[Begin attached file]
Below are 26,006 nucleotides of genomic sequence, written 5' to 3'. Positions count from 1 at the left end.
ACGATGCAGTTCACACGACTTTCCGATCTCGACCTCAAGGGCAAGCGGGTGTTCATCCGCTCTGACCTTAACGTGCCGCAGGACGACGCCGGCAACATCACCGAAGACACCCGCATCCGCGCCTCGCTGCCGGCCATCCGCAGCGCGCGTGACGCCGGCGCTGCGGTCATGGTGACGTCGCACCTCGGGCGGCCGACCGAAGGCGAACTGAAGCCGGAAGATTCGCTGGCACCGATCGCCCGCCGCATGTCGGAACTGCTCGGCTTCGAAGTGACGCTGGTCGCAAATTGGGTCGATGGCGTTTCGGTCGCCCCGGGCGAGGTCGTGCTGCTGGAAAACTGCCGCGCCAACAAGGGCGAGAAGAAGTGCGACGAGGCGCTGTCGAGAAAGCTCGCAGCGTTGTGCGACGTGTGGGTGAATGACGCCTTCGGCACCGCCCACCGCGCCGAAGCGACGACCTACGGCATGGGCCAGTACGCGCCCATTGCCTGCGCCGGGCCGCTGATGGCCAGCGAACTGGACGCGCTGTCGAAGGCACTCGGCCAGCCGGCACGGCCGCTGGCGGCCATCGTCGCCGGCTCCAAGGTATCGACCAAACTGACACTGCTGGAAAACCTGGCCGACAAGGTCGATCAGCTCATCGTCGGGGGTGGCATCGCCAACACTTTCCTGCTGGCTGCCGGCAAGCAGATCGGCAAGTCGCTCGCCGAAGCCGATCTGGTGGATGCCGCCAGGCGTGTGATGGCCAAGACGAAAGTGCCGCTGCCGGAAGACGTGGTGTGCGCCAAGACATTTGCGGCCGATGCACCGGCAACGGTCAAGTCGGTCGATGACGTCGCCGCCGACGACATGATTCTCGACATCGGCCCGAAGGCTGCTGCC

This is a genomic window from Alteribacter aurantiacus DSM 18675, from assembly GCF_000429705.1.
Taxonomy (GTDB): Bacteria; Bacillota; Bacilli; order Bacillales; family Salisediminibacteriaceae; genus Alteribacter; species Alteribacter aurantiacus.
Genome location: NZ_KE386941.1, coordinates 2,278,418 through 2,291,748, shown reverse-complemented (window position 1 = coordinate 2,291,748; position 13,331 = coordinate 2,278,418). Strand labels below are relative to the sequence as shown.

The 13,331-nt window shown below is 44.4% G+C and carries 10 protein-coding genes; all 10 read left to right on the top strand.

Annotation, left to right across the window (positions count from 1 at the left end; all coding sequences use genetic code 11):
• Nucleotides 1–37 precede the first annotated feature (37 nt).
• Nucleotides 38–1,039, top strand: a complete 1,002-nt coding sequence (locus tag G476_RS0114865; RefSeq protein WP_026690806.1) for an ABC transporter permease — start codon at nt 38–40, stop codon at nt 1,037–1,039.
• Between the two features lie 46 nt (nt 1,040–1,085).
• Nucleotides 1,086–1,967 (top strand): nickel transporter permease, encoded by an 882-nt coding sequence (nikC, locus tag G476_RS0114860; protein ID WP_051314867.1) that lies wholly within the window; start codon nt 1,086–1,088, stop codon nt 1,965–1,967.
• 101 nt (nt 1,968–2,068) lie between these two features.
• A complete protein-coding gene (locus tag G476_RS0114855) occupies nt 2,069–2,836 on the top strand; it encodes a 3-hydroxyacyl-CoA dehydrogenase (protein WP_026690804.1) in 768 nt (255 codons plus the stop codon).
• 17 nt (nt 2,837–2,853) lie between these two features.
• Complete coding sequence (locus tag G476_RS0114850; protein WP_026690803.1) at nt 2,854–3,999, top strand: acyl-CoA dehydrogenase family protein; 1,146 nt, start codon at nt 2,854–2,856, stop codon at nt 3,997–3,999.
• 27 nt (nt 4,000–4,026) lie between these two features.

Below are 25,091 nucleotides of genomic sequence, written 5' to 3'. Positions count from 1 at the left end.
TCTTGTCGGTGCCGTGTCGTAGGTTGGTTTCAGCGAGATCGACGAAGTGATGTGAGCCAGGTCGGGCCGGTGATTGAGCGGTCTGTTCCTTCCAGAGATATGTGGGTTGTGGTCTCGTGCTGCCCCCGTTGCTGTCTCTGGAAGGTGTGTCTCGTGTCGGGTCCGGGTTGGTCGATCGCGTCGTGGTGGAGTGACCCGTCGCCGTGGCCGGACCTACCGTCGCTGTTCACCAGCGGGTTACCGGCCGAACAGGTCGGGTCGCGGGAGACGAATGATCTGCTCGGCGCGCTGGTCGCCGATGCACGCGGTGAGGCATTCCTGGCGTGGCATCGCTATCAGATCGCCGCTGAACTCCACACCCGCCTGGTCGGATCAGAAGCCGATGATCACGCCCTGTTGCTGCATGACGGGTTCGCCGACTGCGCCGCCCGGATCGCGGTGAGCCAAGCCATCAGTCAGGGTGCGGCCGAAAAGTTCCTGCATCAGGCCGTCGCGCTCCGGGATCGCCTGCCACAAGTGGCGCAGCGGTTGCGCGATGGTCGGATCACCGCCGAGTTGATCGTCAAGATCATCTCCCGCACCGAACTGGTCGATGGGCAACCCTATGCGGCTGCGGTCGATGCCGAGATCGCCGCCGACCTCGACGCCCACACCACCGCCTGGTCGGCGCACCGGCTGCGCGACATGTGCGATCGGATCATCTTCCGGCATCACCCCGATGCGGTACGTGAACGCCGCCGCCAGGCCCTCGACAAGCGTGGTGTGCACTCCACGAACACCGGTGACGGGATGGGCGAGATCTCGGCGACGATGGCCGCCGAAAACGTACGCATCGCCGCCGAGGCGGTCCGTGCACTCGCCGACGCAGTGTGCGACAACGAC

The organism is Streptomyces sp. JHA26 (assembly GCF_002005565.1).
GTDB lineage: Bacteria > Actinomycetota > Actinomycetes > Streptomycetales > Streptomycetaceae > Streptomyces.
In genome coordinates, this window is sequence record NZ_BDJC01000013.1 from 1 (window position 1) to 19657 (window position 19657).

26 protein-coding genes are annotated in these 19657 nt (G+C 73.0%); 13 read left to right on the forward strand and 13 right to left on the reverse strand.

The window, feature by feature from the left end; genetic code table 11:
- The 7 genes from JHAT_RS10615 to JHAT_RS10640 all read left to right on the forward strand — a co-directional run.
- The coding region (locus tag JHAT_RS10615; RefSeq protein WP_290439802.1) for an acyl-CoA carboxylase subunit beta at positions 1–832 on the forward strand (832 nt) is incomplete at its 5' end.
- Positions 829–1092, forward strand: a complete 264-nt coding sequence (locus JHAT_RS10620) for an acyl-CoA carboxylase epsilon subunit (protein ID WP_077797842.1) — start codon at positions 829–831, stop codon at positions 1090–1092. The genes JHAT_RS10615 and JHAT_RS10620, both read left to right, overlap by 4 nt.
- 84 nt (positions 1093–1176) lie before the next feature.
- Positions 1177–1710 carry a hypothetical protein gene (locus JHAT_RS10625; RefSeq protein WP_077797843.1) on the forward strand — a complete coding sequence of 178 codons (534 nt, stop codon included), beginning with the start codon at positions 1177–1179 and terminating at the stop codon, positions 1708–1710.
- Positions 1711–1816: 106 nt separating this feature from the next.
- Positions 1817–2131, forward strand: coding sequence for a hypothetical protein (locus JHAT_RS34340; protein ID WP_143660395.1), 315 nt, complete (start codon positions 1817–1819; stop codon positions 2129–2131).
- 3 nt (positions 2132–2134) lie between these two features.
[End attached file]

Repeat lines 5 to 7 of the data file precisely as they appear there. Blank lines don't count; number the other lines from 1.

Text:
Genome location: NZ_KE386941.1, coordinates 2,278,418 through 2,291,748, shown reverse-complemented (window position 1 = coordinate 2,291,748; position 13,331 = coordinate 2,278,418). Strand labels below are relative to the sequence as shown.

The 13,331-nt window shown below is 44.4% G+C and carries 10 protein-coding genes; all 10 read left to right on the top strand.

Annotation, left to right across the window (positions count from 1 at the left end; all coding sequences use genetic code 11):